Chocolate. The very word can elicit desire in many of its fans. I, myself, have been known to salivate over the mere thought of this tasty treat, which is why I knew that our family trip to Mindo was going to include a visit to one of the two chocolate factories in operation.
El Quetzal is the larger of the two and despite its unspectacular exterior, the building housed a cozy and modern café and of course a display of mouth-watering chocolate products available for sale. Tours of the chocolate factory were also provided several times per day which I knew was a must for any self-respecting chocophile. Plus there were rumors of samples, so off I went.
Our English-speaking guide, Luis, started us off with a brief history of how the business came into existence. Even though Ecuador grows some of the finest cacao in the world, most of it is shipped off for processing in other countries. The prepared chocolate that is found in Ecuador is for the most part sub-par with a very low cacao content. Therefore, El Quetzal has set about producing quality chocolate right here in Ecuador. With that in mind we set off to see how the operation works.
First up was the garden. Much of the produce used in the café and added to some of the chocolate products (ginger, hot peppers, coffee, etc.) is grown right on El Quetzal’s property. All of the unused organic matter is composted and used as fertilizer for the garden so there is very little waste.
The one thing that can’t be grown here is the cacao beans themselves. Mindo is too high in elevation to support the ripening of cacao pods, so the beans are purchased from farmers several hours away and brought back to Mindo for the next steps.
Next they are spread on large drying racks where they are turned and stirred each day for approximately two weeks.
Once the inside of the beans turn a deep purple they are ready to roast. If the interior holds a bright hue, the timing is too early.
After roasting the beans, they are then crushed into small pieces. Afterwards the chunks of shell are separated from the chunks of bean, called nibs.
The nibs are crushed into a paste then put into special machines where sugar is added, then constantly spun for 72 hours.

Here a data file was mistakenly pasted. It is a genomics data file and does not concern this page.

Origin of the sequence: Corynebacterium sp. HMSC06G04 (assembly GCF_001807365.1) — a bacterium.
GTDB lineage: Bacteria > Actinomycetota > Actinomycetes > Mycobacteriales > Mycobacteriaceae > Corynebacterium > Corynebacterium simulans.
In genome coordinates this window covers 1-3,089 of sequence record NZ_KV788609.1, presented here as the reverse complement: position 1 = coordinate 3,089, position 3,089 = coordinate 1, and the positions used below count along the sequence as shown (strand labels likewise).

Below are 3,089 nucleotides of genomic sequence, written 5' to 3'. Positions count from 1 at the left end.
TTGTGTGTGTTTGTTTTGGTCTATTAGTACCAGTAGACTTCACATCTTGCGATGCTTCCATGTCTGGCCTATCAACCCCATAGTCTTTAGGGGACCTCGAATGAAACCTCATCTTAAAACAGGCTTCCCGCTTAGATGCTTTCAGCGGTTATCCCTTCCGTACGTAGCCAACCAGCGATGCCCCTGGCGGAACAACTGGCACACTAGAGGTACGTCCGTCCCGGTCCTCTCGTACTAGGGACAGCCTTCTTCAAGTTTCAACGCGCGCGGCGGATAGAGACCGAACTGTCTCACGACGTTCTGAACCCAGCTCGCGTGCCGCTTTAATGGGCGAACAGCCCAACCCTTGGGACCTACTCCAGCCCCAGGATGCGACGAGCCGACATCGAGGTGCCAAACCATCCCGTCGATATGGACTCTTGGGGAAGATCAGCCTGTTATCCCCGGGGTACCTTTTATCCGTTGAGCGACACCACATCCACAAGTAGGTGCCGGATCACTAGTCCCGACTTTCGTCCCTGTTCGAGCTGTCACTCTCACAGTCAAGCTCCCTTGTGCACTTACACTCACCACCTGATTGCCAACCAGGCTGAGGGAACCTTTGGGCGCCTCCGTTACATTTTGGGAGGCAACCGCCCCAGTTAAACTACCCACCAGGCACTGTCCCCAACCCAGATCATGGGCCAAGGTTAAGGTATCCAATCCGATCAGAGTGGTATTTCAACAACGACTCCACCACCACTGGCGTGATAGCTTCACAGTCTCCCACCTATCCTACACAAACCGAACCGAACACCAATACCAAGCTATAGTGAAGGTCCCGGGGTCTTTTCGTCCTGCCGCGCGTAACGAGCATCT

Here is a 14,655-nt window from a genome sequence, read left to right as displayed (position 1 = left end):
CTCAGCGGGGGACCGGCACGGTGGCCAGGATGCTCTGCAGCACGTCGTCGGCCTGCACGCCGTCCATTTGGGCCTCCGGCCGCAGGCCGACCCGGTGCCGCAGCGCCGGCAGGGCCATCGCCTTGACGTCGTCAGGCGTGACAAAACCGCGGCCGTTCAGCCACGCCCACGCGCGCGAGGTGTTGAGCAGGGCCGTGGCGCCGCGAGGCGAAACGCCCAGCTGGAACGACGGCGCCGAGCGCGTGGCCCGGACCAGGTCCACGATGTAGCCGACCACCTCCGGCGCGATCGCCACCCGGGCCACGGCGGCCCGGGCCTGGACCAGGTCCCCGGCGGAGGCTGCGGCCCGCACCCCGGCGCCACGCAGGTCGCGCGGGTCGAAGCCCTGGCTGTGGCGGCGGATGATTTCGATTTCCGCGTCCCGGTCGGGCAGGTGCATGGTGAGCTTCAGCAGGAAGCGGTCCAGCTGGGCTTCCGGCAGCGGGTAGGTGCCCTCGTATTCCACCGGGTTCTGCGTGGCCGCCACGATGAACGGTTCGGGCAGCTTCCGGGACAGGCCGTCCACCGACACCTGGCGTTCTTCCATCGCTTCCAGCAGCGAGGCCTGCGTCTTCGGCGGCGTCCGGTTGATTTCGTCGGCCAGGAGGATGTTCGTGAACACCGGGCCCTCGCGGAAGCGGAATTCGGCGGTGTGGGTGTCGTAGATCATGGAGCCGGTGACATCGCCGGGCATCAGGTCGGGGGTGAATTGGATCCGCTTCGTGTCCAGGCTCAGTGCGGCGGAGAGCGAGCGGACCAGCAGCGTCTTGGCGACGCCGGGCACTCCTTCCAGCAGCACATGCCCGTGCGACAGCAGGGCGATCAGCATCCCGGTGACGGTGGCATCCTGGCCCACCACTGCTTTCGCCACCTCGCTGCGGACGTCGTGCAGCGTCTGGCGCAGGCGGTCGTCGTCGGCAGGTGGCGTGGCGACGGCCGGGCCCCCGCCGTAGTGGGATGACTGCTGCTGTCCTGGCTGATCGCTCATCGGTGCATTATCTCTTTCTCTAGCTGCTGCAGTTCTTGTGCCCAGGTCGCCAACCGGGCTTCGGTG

The paste is pressed to separate the cacao butter and leave only dry cacao powder.
The chocolate is then tempered in a cold room where the temperature is gradually reduced so as to leave a smooth chocolate surface with no streaks, poured into molds, then tempered in a refrigerator for two hours. Once cool, the edges of the bars are trimmed, and then hand-wrapped.
At the end of our tour we were given samples of various chocolate products. You’ll have to forgive the lack of photos here as I was too busy sampling to be bothered to snap a few shots of the goods. Try to use your imaginations as I describe the tastiness that followed.
First we were given a cup of 100% pure chocolate with nothing added, not even sugar. I did manage a shot of this and though it appears delicious it was very bitter and half a small spoonful was akin to a mouthful of peanut butter. They really should have served a glass of milk to wash that down and rehydrate our mouths.
We were then instructed to take another spoonful, but this time sugar was dumped on and after mixing it around in my mouth it tasted more like the dark chocolate that I know and love. We repeated this process several times with various additions to the chocolate. We were also given samples of a chocolate BBQ sauce and a scrumptious large brownie. After the samples we were given a chance to purchase the various products which included various flavors of chocolate bars, coffee, honey, ginger syrup, cacao salad dressing, caramelized ginger, tea, and blocks of unsweetened chocolate.
If you ever find yourself in Mindo and are a lover of chocolate definitely stop at El Quetzal which can be found atop the lonely dirt hill just to the left of the town square (as you come in to town). The tour itself costs $5 (US) per person, however the samples at the end just about make up for the fee.